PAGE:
UConn UMass Football

University of Massachusetts Athletic Director Ryan Bamford, left, speaks last October alongside UConn AD David Benedict. The NCAA Committee on Infractions has fined UMass $5,000, placed it on two years of probation and is vacating wins from the men’s basketball and women’s tennis programs.

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The University of Massachusetts will be appealing a ruling by the NCAA that could erase 59 wins from men’s basketball and an Atlantic 10 Conference women’s tennis title.

The NCAA Division I Committee on Infractions’ decision came in a 20-page report released Friday morning. The school was fined $5,000, placed on two years probation, will have to vacate its 2017 Atlantic 10 women’s tennis title, and the aforementioned basketball victories. This all occurred between 2014 and 2017, and does not involve any current program or head coach.

“Unfortunately, the news we received at 10 o’clock this morning was really news that was disappointing to me and to this university, given the nature of this case and how we’ve handled this case as an upstanding NCAA member,” UMass athletic director Ryan Bamford said. “The penalties associated with the case are deeply disappointing in the respect that the NCAA asked us to vacate wins that impacted coaches and student-athletes especially, that had no knowledge that any of these financial aid mistakes, that were inadvertent and accidental, had occurred.”

Along with the fine and the vacating of victories, UMass will be on probation from Oct. 16, 2020 until Oct. 15, 2022. It will also have to inform men’s basketball and women’s tennis recruits that it is on probation. Prospective student-athletes will need to be informed before signing a National Letter of Intent. The school will also have to provide a link to what happened on its athletic department website.

Bamford, who became AD at the school in March of 2015, said UMass had self-reported the violations and had negotiated the fine and one-year probation. The NCAA’s COI determined the punishment should include an extra year of probation and the vacating of the victories. It is the latter that has prompted the school, with the support of the Atlantic 10 Conference, to appeal.

According to the report, over three academic years, UMass provided impermissible financial aid on 13 instances to 12 student-athletes in two sport programs when it awarded them financial aid in excess of their full cost of attendance. The impermissible financial aid rendered the student-athletes ineligible. Thereafter, the student-athletes competed while ineligible in 186 contests and UMass provided them with impermissible actual and necessary expenses associated with those competitions.

The report goes on to say that the eight student-athletes received a telecom fee after moving from on-campus to off-campus housing, while four students received more money than they should have in the difference between on-campus and off-campus housing. The total amount of impermissible aid received in both cases was $9,100. At the time the infractions occurred, no coach, athlete or administrator had known the additional aid had been doled out.

Bamford, on a Zoom call with members of the local and national media, said that the school was willing to pay the fine, or pay a larger fine, and take the probation. But Bamford said the vacating of wins might have been a bridge too far.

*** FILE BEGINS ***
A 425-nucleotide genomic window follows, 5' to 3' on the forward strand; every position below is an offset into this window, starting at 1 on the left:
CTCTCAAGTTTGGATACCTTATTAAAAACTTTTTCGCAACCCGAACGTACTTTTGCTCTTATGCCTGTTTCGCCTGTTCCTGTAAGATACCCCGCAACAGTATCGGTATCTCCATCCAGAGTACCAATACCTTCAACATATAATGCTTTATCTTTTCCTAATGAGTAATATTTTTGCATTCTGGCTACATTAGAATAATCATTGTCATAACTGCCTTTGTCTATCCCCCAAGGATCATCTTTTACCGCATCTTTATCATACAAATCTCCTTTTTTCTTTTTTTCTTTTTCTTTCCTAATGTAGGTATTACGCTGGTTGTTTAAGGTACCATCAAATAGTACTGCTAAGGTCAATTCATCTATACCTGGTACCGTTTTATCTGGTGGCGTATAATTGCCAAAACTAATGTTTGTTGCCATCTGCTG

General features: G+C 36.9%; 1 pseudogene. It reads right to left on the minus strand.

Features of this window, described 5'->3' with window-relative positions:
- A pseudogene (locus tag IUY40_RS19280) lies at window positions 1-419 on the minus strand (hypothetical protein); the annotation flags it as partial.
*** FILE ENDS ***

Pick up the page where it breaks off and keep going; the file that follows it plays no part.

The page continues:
“Vacation is intended as an institutional penalty to address unearned competitive or recruiting advantages. In this case, neither of them happened,” the UMass AD said. “We made unintentional mistakes. We gained no advantage in recruiting, no advantage in competition. Where this particularly hurts is we have to tell our women’s tennis players that as of now, until our appeal is heard, we have to vacate that championship. All because two women in our tennis program received $252 each impermissibly.”

Bamford appeared on the Zoom conference with Atlantic 10 commissioner Bernadette McGlade, who came out forcefully in support of UMass’ decision to appeal the penalty.

“Within the context of higher education, intercollegiate athletics and even more specifically where our country is right now, it’s really, really unfortunate that this decision and set of penalties was handed down,” she said. “Understanding that the committee on infractions is made up of a lot of great professionals who volunteer their time to participate in a process. I think there’s a misappropriation and maybe we are at a point in time where the [NCAA] needs to have a reset, quite frankly. To take the time, the effort and the energy, not to mention the financial resources that were spent on this case by the NCAA to adjudicate what was — quite frankly — an administrative mistake and could be classified as a minor administrative mistake.”

While both Bamford and McGlade were openly critical of the decision to vacate the tennis championship and those basketball victories, to the average sports fan, the term “probation” probably perked up a lot of eyebrows. But in this case, UMass will still be eligible to play for A-10 and NCAA titles. The school will have to let the NCAA know when rules education will be undertaken, and when staffers go to regional rules seminars.

“That’s the biggest misconception here,” Bamford said in response to a question about the term probation. “There is no postseason or other ineligibility. It really does not impact us competitively or in recruiting moving forward.”

Howard Herman can be reached at hherman@berkshireeagle.com or 413-496-6253.


Howard Herman is a sports columnist at The Berkshire Eagle. The dean of full-time sportswriters in Western Mass., he has been with the Eagle since 1988, and is a member of the New England Baseball and Basketball Hall of Fame.


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